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Freedom from fear

Elderly Christians could have a unique voice in the healthcare debate

Issue: "Crackdown," July 18, 2009

Even at the age of 88 my friend Bess Gilmore is sprightly, direct, and efficient. So when she called the other night, I wasn't surprised that she got right to the point.

"Joel," she said, "the doctor tells me that I've got cancer. And I'm not upset about it. In fact, I'm thinking maybe this is the vehicle God is designing to take me to heaven."

I'd spent a good part of that day reading up on some of the competing ideas that Congress, the Obama administration, and others are suggesting for the revamping of our nation's healthcare system. But in all that I'd read, nothing approached the boldness or simplicity of what Bess Gilmore was suggesting. Maybe, I thought, there's something profoundly important here that we've been leaving out of the national healthcare discussion.

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Worldview matters. If you live your life preoccupied with getting sick, fearful of getting old, and terrified of dying, those concerns will radically affect your thought life, your schedule, your budget, your diet, and yes, even your voting inclinations for all of your later years.

If, on the other hand, you understand that sickness, aging, and dying are part of the order God has designed for humans ever since the fall, then a somewhat more casual response is altogether fitting. It might even be appropriate to respond to the Lord's call by asking, "What time are you picking me up?"

I don't mean to be flippant about altogether serious matters. I do mean to suggest that an extraordinary opportunity may exist for God's people to offer a powerful witness right at the core of this huge national discussion. What if tens of thousands-or even hundreds of thousands-of aging American Christians found a thoughtful way to say together in reasonable unison: "We're not scared of old age. We're not terrified by illness. We know we're going to die. Our goal is not to resist the inevitable. Our goal is to show others that God is good even in the middle of what some people regard as weakness and adversity."

The practical ramifications are huge. Half of the current annual bill for America's health care is for people 72 and over. As the population continues to age, that figure will go higher and higher. And someone, sooner or later, will have to step in and make some choices about who gets what treatment. It might be a doctor, an insurance claims adjuster, or a Medicare bureaucrat. What's less and less likely is that the choice-maker will be you.

Time for personal disclosure: Since being diagnosed 18 months ago with a case of "aggressive" prostate cancer, I've consumed something like $55,000 worth of medical services. For that, I've received marvelous care, a vast reduction in the cancer, and a good prognosis. Because my own father died of prostate cancer, I know enough to take it seriously. But I also know I couldn't have written a check for $55,000. Without the blessing of good insurance, would I have chosen to go into debt to pay for that service? But now I have to face up to the fact that-partly as a result of my costly experience-the price of my own and my co-workers' insurance has just gone up 21 percent.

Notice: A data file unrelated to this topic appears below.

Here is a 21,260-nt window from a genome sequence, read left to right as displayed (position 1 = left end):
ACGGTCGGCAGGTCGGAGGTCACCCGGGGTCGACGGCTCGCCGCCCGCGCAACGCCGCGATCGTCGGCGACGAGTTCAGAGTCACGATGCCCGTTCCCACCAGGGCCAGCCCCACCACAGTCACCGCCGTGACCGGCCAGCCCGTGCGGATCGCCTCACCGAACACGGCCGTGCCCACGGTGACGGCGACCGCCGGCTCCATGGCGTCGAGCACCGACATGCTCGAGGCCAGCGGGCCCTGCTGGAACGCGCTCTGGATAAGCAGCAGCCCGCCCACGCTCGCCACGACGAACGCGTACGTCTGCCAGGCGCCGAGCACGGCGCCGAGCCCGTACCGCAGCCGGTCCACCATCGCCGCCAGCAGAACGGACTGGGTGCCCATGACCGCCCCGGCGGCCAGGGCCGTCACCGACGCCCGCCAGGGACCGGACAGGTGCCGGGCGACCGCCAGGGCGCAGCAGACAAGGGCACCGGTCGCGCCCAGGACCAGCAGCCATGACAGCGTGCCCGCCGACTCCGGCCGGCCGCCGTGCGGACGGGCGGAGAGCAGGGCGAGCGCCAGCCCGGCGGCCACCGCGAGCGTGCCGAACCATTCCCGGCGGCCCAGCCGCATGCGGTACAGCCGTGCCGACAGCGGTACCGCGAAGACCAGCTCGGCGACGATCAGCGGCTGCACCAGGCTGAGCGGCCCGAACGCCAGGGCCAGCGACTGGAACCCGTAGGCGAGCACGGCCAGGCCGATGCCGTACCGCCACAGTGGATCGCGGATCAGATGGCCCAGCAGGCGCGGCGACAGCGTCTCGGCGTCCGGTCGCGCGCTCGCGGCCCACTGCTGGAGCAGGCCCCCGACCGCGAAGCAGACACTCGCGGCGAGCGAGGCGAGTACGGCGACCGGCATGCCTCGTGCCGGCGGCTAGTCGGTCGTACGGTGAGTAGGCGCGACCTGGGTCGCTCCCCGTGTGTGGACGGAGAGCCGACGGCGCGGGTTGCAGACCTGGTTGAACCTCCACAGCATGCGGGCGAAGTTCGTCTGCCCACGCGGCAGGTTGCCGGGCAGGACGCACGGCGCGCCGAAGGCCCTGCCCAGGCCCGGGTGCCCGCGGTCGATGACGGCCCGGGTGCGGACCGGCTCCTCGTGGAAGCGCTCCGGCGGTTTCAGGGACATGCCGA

So I ask myself: Does the time come, not for the "system" out there but for me personally, when I need to be prepared to say, "This ought to stay in God's hands-not mine"? And if that is the case, how will I recognize when such a time has come?

Age matters. What's "tragic" for a young father of 35 isn't tragic for a 68-year-old geezer like me.

The disease matters. Some issues are life threatening. Some are excruciatingly painful but still not life threatening. Some are terribly but still merely uncomfortable. Which ones justify bankrupting your family?

Cost matters. It's easy to say that you can't put a value on a human life. But a $55,000 choice isn't the same as a $550,000 choice. What if the bill were $5 million?

And we're all different. Some of us, like Bess Gilmore, are longing for heaven. Others have a few things they'd like to take care of first. All of us desperately need godly wisdom. Might somebody fund a task force of a dozen wise Christian thinkers to distill the Bible's wisdom on so critical a topic? And might part of the result be that a national movement be formed, raising a distinctive resurrection-based voice on an issue from which not a single one of us is exempt?

If you have a question or comment for Joel Belz, send it to

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Joel Belz
Joel Belz

Joel, WORLD's founder, writes a regular column for the magazine and contributes commentaries for The World and Everything in It. He is also the author of Consider These Things.


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